The oxidation of water is a vital reaction in nature, occurring during photosynthesis and as a key step in solar energy conversion schemes centered around artificial photosynthesis. There are numerous water oxidation catalysts (WOC’s) that have been reported, many of which are based on transition metals, such as Ir [1,2] and Ru. In attempts to create more economically-viable catalysts, complexes containing more abundant elements such as Fe, Co, and Ni have been discovered [3]. Ru-based WOCs, in particular, have been investigated for decades, and today they are still the most extensively studied group of WOCs. Currently there are many mono-Ru [4,5,6,7] and di-Ru [8,9,10,11] complexes capable of oxidizing water; however, the stability of molecular catalysts in highly oxidizing conditions is still a major issue, with most known catalysts deactivating after some time [12]. Under strongly oxidizing conditions one of the reaction pathways for single-site complexes involves the formation of dinuclear complexes [13,14,15]. In some cases, the dinuclear complexes are more stable than their mononuclear counterparts, with the mononuclear catalyst being converted to a binuclear or multinuclear catalyst [13,15].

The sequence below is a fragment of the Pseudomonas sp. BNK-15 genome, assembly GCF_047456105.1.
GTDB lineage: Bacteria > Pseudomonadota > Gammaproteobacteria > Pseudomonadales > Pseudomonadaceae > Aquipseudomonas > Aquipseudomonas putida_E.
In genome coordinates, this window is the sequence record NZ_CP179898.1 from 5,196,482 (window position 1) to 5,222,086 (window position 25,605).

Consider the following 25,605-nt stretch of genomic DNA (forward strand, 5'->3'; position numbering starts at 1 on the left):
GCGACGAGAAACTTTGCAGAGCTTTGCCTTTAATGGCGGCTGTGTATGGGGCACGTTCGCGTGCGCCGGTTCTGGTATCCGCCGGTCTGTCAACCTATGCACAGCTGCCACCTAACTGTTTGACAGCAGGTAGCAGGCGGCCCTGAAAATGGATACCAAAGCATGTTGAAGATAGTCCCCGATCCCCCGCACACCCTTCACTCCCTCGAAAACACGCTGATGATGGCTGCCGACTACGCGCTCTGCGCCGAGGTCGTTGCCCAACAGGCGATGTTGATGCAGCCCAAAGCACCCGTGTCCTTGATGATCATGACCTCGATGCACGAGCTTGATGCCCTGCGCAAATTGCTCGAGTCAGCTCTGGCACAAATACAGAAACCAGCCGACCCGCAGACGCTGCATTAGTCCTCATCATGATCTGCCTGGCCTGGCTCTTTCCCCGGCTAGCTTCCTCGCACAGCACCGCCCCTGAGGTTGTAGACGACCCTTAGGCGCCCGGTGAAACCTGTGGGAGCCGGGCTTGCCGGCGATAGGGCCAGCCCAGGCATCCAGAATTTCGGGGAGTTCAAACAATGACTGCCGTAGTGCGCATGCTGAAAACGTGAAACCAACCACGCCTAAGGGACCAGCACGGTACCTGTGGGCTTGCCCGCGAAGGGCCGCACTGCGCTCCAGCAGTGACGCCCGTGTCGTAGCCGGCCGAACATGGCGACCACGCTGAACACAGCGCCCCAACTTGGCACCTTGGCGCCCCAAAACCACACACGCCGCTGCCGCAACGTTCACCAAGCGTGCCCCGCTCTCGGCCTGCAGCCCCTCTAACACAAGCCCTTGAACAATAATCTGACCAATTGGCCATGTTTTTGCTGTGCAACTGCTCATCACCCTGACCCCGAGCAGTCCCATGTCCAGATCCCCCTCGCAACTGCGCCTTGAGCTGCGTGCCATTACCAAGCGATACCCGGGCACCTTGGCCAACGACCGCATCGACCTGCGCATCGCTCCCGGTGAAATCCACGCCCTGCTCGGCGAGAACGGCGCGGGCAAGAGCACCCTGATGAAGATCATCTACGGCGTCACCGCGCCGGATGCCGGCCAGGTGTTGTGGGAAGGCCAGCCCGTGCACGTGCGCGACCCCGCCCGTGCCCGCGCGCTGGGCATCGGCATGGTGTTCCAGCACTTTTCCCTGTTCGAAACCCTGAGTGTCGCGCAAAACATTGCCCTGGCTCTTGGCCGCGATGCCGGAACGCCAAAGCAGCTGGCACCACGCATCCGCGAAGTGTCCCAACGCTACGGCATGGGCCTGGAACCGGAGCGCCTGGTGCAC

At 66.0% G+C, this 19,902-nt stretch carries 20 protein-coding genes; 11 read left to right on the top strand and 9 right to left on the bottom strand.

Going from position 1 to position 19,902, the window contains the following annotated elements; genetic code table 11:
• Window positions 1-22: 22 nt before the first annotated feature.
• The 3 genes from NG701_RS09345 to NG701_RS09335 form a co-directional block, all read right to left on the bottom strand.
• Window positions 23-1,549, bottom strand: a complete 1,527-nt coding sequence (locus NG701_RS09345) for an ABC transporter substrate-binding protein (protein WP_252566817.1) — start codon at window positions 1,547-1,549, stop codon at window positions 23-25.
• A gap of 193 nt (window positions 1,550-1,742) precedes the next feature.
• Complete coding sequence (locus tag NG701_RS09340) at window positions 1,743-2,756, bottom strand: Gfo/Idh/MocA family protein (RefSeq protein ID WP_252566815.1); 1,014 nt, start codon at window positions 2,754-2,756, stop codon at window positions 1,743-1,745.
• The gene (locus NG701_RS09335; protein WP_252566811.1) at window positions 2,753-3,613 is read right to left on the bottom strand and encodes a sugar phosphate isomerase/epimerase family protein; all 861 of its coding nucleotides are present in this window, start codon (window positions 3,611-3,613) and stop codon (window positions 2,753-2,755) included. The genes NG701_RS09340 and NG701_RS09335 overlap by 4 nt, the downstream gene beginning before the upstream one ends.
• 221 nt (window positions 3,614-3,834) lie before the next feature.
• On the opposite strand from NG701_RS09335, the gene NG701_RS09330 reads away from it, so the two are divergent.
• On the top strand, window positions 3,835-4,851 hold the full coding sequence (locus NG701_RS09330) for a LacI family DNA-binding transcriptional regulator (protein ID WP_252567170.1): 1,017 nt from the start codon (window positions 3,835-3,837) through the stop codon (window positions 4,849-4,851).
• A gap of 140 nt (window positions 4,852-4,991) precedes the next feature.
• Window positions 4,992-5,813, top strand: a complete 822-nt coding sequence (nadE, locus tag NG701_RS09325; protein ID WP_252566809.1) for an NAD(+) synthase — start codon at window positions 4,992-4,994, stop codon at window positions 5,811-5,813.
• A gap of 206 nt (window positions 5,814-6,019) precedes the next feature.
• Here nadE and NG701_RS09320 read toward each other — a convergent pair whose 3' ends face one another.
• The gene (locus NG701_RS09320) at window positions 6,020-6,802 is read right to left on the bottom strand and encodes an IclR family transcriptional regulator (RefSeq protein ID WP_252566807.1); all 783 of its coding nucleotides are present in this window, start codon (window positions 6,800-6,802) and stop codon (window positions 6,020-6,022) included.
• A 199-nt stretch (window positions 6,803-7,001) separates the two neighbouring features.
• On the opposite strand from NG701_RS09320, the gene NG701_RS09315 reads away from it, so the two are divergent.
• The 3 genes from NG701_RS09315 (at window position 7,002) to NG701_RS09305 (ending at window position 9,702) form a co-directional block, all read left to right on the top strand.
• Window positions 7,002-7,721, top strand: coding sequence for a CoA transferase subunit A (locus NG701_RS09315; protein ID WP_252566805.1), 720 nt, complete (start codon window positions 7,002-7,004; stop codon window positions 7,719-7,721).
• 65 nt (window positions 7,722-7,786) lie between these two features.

This work is focused on the study of water oxidation by the single-site complex cis-[Ru(bpy)2(H2O)2]2+ and electron paramagnetic resonance (EPR) characterization of the products. Both cis- and trans-[Ru(bpy)2(H2O)2]2+ were reported and characterized by Meyer et al. [16,17]. It was found that the cis configuration is more stable in the absence of light, but under illumination the complex undergoes cis-trans isomerization. Later, it was shown that upon addition of CeIV, cis-[Ru(bpy)2(H2O)2]2+ acts as a water oxidation catalyst, yet its performance is limited by having few turnovers [18]. Interestingly, in the same work, trans-[Ru(bpy)2(H2O)2]2+ was shown to be a much less active catalyst than cis-[Ru(bpy)2(H2O)2]2+. The catalytic mechanism of cis-[Ru(bpy)2(H2O)2]2+ is believed to involve a water nucleophilic attack on the RuV=O species produced in a series of proton-coupled electron transfer reactions, which occur upon oxidation [18]. cis-[Ru(bpy)2(H2O)2]2+ and various products of its oxidation have been studied by density functional theory (DFT), EPR, and X-ray Absorption Spectroscopy, allowing for the establishment of their geometric and electronic structure [19].